Friday, 8 June 2018

Finding a Moment

 [Image: a woman's pink and purple-clad legs and pale feet can be seen lying on a fluoro green yoga mat on a green lawn. She is lying in a backyard and a brown brick house, hedge, white plastic chair and pot plants can be seen in the background. To the left of the mat, a clear walking stick can be seen. At the foot of the mat four chickens, two gold, one white and a large brown and gold, are moving towards the woman's toes.]


I'm up and dressed today and then I'm not. I have pushed too far and finally landed on my bum. My descent to the kitchen floor a tangible reminder that my body continues doing as it pleases. I am over it. Adrift and finding it difficult to navigate a path out from the familiar exhaustion and wave of ennui that has made its presence known repeatedly during the past 12 years of illness.

I'm not one to do New Year Resolutions but somehow I've found myself needing to just do. There's been no real thought about the doing. What shape it'll take or how long I'll keep it up. But it's happened all the same.

Summer is not my time of year. I am an Autumnal spirit and with the practicalities of my body, the milder days of golden leaves are the only time of year I feel somewhat myself. So finding a tug to motion in the midst of clear hot days left me in unfamiliar territory. On reflection perhaps that was the key.

I'm an all or nothing kind of gal. Pacing is still not my friend and I often find myself taking photos in the morning and in bed by mid-afternoon, sore from exercise and connecting my left bum cheek to my thankfully cleaned-yesterday tiles. I have been getting #upanddressed more often than not. Spurred on by participating in a Shop Your Wardrobe project, #syw18. And I have been doing yoga every morning as part of Yoga with Adriene's 30 Day Yoga Program: Truth.

I get up, slug down coffee and meds, and try to find a spot in the backyard where there is a patch of shade and less chook poo (free-ranging your chickens has a downside). I smother myself with Bushman's in the hope of keeping the Australian Summer fly invasion at bay and lay down on my beaten old yoga mat.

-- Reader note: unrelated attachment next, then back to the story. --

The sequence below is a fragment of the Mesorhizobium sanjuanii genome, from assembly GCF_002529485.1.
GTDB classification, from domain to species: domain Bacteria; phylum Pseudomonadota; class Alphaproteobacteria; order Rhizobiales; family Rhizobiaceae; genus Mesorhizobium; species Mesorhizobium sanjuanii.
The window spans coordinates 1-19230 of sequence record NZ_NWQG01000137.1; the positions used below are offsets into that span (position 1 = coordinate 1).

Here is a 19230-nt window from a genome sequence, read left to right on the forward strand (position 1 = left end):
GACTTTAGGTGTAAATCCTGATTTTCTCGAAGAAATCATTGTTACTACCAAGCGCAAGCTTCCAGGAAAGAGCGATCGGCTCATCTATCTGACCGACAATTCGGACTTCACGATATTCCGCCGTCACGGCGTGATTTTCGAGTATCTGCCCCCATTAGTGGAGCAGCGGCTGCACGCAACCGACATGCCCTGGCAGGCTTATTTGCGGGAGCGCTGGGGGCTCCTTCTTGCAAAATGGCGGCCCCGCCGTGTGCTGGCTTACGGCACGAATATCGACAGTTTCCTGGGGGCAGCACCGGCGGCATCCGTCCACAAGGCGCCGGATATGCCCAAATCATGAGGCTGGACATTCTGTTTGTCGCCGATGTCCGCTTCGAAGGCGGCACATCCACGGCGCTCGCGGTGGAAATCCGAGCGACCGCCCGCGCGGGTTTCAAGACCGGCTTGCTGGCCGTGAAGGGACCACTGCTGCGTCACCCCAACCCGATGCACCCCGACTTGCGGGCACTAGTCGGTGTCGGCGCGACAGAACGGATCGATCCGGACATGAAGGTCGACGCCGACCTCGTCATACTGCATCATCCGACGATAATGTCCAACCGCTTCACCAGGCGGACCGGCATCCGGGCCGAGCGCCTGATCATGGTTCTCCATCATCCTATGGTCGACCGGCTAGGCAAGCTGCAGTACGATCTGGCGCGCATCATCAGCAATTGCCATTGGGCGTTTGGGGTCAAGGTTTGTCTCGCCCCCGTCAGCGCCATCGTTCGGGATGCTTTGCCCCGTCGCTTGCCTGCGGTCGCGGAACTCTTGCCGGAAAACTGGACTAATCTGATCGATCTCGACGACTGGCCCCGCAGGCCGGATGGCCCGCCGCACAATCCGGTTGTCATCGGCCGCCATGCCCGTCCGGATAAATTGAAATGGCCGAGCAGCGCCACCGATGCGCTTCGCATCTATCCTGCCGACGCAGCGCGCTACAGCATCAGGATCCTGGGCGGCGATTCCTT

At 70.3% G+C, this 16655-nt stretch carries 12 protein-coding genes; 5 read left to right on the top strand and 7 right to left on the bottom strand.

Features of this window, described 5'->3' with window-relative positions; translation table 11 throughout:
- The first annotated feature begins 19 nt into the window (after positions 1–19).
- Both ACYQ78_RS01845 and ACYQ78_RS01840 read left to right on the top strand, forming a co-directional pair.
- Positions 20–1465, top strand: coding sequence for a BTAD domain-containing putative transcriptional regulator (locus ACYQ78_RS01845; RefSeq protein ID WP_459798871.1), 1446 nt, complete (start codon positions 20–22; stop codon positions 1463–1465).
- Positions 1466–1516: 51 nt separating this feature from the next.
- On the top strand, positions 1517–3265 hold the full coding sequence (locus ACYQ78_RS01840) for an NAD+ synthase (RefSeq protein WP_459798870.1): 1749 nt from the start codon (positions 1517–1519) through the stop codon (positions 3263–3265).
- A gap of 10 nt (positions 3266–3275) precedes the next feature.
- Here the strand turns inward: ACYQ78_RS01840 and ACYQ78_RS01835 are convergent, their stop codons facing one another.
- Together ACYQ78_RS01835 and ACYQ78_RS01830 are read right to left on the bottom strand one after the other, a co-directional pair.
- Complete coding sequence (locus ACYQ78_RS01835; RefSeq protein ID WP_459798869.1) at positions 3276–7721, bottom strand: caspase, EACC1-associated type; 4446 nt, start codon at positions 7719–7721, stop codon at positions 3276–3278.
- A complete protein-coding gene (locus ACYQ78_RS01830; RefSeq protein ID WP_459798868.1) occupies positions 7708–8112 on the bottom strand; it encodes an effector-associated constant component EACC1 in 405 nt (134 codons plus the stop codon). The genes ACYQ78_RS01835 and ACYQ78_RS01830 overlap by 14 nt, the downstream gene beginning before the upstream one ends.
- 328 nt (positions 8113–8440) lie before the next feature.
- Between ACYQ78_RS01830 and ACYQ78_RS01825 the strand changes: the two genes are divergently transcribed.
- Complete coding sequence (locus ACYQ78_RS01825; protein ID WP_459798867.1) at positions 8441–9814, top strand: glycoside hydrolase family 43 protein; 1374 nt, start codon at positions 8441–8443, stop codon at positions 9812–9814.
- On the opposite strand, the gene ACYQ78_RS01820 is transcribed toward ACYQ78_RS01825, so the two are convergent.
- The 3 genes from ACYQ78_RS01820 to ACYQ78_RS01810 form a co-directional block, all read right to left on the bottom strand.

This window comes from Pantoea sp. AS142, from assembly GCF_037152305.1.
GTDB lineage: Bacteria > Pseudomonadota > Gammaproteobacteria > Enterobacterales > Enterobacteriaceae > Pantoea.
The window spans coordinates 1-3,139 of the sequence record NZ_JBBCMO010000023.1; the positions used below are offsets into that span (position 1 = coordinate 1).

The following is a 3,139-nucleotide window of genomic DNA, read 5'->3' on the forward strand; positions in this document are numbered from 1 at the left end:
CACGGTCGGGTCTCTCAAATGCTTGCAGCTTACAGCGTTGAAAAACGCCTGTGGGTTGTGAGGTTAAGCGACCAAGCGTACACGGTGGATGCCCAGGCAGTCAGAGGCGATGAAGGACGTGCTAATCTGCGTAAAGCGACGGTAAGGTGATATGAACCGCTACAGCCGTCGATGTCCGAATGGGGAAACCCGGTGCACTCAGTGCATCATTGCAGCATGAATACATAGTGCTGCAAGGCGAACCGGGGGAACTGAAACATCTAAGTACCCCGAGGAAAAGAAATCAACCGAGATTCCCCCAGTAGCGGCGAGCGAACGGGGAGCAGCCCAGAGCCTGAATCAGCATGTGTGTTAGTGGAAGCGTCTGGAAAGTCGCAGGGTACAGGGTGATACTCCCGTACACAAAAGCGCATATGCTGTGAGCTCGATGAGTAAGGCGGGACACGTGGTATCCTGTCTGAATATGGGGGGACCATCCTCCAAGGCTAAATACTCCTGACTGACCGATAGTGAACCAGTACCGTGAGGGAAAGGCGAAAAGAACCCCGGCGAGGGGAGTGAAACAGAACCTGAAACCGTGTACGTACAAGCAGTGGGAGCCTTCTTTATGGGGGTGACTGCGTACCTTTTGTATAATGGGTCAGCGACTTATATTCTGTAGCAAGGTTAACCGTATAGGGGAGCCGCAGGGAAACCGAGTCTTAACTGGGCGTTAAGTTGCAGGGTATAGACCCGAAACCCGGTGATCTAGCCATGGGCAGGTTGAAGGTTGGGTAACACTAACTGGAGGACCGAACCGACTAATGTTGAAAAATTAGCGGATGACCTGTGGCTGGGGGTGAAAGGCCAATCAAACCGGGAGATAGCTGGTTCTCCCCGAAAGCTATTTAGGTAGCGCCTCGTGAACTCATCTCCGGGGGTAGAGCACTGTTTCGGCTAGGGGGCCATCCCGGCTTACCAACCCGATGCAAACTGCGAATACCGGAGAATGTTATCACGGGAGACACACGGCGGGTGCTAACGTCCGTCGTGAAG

And now I find I've made it to day 30 doing as much of the program as I can and lying in Child's pose when I cannot. My chooks dance around the mat. Their inquisitive noises drowning out much of the native birdsong and frequently, the voice emanating from my phone. A surprise early on, in the form of a large steaming chicken present deposited on the mat, has me leaving one eye open every time I am instructed to close my eyes and think about my breath.

This routine is more the unexpected development of a moment each day rather than a prescriptive completion of a yoga session. The 30-day program continues on whether I turn up or not. And some days I haven't. Life happens. Visitors come. After an overly eager attempt at yoga followed by making a brunch for my family I ended up a tangled mess of limbs on my bed, the rest of the day and part of the next lost to the oblivion of coma sleep. So I do or don't do depending on what is happening with fickle flesh and bone.

But I miss it. Not necessarily the cautious stretching of limbs and still awkward poses, but the moment. The part that is calling to me, leaving me itching to grab my old green mat and head out the back door headless of the state of my body, is the small patch of life outside my backdoor. I find myself concentrating on my breath and slowly relaxing and then the natural world begins to find it's way in. I often complain about the sterile world that is the housing estate in which I live. My barometer for nature is heavily skewed from years lived on the outer edges of temperate rainforest and national park. While I have no echidnas in my backyard and my heart still aches for the two-story tree ferns whose dust I once bemoaned as it found it's way through even closed windows in our rattly old house, there is still nature here.

[Image: a view of a small part of my backyard. Green hedges, grass and gum trees. Our aquaponics and blue sky. Pops of red can be seen in the firm of my umbrella and the geraniums and my yoga pants]